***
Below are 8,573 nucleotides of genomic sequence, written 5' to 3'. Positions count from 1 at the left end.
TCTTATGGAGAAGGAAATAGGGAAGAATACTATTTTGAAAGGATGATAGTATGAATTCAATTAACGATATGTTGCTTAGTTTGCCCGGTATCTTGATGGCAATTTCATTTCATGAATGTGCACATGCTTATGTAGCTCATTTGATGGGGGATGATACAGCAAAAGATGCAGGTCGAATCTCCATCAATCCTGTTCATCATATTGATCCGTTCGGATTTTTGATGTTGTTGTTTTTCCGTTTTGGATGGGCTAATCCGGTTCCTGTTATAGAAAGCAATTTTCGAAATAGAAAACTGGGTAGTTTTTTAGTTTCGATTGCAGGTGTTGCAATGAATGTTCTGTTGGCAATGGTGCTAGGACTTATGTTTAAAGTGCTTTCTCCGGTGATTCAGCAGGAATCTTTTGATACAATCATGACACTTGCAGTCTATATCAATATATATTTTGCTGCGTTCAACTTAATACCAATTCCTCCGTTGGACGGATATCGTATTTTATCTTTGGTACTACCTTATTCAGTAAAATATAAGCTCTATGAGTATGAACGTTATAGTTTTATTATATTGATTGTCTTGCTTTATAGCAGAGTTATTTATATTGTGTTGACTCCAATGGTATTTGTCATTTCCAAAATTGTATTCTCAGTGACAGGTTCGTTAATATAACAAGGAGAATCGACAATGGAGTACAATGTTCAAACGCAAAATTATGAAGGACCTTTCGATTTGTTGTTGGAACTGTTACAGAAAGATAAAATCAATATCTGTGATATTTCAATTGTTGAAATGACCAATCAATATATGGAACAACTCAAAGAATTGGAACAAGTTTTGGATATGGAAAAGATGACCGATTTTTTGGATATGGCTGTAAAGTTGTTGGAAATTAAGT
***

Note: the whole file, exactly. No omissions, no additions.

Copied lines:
Below are 8,573 nucleotides of genomic sequence, written 5' to 3'. Positions count from 1 at the left end.
TCTTATGGAGAAGGAAATAGGGAAGAATACTATTTTGAAAGGATGATAGTATGAATTCAATTAACGATATGTTGCTTAGTTTGCCCGGTATCTTGATGGCAATTTCATTTCATGAATGTGCACATGCTTATGTAGCTCATTTGATGGGGGATGATACAGCAAAAGATGCAGGTCGAATCTCCATCAATCCTGTTCATCATATTGATCCGTTCGGATTTTTGATGTTGTTGTTTTTCCGTTTTGGATGGGCTAATCCGGTTCCTGTTATAGAAAGCAATTTTCGAAATAGAAAACTGGGTAGTTTTTTAGTTTCGATTGCAGGTGTTGCAATGAATGTTCTGTTGGCAATGGTGCTAGGACTTATGTTTAAAGTGCTTTCTCCGGTGATTCAGCAGGAATCTTTTGATACAATCATGACACTTGCAGTCTATATCAATATATATTTTGCTGCGTTCAACTTAATACCAATTCCTCCGTTGGACGGATATCGTATTTTATCTTTGGTACTACCTTATTCAGTAAAATATAAGCTCTATGAGTATGAACGTTATAGTTTTATTATATTGATTGTCTTGCTTTATAGCAGAGTTATTTATATTGTGTTGACTCCAATGGTATTTGTCATTTCCAAAATTGTATTCTCAGTGACAGGTTCGTTAATATAACAAGGAGAATCGACAATGGAGTACAATGTTCAAACGCAAAATTATGAAGGACCTTTCGATTTGTTGTTGGAACTGTTACAGAAAGATAAAATCAATATCTGTGATATTTCAATTGTTGAAATGACCAATCAATATATGGAACAACTCAAAGAATTGGAACAAGTTTTGGATATGGAAAAGATGACCGATTTTTTGGATATGGCTGTAAAGTTGTTGGAAATTAAGT